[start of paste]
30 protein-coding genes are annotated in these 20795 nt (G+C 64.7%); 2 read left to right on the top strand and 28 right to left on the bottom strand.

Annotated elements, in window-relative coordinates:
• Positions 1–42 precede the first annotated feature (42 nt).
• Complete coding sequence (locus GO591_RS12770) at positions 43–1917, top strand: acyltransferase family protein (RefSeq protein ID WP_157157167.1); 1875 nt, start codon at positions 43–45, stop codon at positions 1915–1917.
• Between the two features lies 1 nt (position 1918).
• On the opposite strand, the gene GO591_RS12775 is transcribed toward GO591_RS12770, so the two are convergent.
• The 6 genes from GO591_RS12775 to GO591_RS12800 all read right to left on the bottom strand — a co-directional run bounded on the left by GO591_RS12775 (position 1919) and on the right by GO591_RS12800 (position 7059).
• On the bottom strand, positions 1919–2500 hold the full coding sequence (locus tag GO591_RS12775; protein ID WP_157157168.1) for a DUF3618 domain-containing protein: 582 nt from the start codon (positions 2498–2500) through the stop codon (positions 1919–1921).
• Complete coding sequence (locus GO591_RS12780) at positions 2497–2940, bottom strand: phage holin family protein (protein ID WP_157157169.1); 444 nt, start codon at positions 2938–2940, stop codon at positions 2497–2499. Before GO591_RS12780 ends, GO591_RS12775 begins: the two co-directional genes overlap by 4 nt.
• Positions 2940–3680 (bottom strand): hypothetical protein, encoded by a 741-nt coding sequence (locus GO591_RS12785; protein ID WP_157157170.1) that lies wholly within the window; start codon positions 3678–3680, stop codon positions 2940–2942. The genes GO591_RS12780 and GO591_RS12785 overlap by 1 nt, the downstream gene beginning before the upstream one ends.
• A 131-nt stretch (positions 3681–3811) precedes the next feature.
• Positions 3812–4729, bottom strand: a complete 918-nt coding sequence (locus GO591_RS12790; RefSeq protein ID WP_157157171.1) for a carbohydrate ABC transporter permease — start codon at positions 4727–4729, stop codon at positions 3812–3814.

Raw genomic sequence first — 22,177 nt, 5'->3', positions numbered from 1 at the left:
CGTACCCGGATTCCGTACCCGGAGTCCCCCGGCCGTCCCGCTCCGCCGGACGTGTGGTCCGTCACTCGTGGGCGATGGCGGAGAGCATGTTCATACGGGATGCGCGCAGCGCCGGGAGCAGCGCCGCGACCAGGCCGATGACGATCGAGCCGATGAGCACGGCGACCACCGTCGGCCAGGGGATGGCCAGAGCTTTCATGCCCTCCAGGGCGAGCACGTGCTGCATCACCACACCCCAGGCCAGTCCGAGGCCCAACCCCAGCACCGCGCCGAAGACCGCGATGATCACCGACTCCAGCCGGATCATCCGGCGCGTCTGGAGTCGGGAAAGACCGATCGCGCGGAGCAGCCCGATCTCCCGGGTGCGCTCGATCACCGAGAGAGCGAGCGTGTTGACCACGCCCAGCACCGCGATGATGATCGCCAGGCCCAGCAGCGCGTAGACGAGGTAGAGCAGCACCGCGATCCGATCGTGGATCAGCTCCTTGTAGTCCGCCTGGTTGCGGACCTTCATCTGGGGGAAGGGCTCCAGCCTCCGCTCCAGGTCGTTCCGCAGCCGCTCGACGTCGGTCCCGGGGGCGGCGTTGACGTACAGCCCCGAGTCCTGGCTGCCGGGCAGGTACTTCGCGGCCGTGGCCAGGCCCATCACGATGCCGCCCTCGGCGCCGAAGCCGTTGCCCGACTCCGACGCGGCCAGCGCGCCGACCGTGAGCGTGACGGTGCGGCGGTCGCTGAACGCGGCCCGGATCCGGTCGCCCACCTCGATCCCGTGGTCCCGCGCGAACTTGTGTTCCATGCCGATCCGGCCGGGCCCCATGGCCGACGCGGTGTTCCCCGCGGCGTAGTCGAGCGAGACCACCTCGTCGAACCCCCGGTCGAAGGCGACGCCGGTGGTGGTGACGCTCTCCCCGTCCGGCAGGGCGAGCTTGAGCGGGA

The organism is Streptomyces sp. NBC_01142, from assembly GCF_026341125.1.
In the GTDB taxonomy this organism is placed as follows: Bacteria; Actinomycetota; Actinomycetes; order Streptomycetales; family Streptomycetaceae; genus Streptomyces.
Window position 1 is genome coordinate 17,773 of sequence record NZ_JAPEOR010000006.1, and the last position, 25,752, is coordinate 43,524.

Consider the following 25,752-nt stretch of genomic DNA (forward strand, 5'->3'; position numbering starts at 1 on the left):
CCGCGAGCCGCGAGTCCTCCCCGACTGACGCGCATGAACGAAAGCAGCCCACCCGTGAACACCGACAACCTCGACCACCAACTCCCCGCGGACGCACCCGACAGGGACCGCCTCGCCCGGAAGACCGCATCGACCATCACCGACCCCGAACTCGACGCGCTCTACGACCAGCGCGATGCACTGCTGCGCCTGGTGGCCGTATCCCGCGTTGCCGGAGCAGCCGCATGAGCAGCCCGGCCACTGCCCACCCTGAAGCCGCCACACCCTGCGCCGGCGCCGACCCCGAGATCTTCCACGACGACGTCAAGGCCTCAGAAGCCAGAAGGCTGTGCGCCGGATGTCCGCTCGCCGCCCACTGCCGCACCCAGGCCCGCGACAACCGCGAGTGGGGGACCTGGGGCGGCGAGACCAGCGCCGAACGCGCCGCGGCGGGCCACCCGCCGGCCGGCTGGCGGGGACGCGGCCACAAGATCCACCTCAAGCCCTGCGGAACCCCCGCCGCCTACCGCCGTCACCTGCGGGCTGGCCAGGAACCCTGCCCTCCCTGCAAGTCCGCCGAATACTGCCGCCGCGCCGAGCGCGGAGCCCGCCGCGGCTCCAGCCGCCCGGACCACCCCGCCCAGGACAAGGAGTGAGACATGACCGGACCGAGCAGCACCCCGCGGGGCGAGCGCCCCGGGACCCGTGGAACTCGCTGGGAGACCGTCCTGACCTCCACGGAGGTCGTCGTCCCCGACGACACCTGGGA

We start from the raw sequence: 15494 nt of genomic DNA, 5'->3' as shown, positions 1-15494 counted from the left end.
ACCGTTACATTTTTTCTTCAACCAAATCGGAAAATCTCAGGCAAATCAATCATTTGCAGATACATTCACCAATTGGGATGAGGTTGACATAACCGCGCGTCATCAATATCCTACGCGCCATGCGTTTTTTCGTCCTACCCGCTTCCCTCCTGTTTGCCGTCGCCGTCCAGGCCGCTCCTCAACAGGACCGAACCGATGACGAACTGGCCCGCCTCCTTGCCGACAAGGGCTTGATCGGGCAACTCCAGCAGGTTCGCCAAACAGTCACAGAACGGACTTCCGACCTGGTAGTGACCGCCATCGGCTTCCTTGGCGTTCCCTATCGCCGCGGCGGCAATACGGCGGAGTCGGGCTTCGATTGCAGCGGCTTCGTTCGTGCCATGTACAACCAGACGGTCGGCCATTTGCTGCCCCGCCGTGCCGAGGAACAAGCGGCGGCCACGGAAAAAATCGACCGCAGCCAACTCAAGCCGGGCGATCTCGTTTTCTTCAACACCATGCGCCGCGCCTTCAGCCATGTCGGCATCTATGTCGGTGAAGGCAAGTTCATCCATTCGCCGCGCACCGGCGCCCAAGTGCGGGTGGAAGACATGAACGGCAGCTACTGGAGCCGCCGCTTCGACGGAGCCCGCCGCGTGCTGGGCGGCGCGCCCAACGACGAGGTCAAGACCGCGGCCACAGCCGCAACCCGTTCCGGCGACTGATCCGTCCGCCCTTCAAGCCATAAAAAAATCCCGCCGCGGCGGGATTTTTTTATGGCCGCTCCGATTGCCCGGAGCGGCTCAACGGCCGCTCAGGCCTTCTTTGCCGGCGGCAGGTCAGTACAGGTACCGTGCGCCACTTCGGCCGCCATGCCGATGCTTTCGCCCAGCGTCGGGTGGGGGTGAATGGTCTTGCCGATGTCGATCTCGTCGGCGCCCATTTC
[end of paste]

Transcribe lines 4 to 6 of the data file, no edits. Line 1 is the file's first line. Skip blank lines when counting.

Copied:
• Complete coding sequence (locus GO591_RS12770) at positions 43–1917, top strand: acyltransferase family protein (RefSeq protein ID WP_157157167.1); 1875 nt, start codon at positions 43–45, stop codon at positions 1915–1917.
• Between the two features lies 1 nt (position 1918).
• On the opposite strand, the gene GO591_RS12775 is transcribed toward GO591_RS12770, so the two are convergent.